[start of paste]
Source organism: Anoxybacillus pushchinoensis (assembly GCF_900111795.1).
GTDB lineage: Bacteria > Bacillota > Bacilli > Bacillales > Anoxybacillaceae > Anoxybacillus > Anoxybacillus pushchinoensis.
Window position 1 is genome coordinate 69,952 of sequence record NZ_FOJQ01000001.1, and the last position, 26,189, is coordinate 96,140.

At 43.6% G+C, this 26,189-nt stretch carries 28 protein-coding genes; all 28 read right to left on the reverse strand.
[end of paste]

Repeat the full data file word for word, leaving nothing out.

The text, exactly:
Source organism: Anoxybacillus pushchinoensis (assembly GCF_900111795.1).
GTDB lineage: Bacteria > Bacillota > Bacilli > Bacillales > Anoxybacillaceae > Anoxybacillus > Anoxybacillus pushchinoensis.
Window position 1 is genome coordinate 69,952 of sequence record NZ_FOJQ01000001.1, and the last position, 26,189, is coordinate 96,140.

At 43.6% G+C, this 26,189-nt stretch carries 28 protein-coding genes; all 28 read right to left on the reverse strand.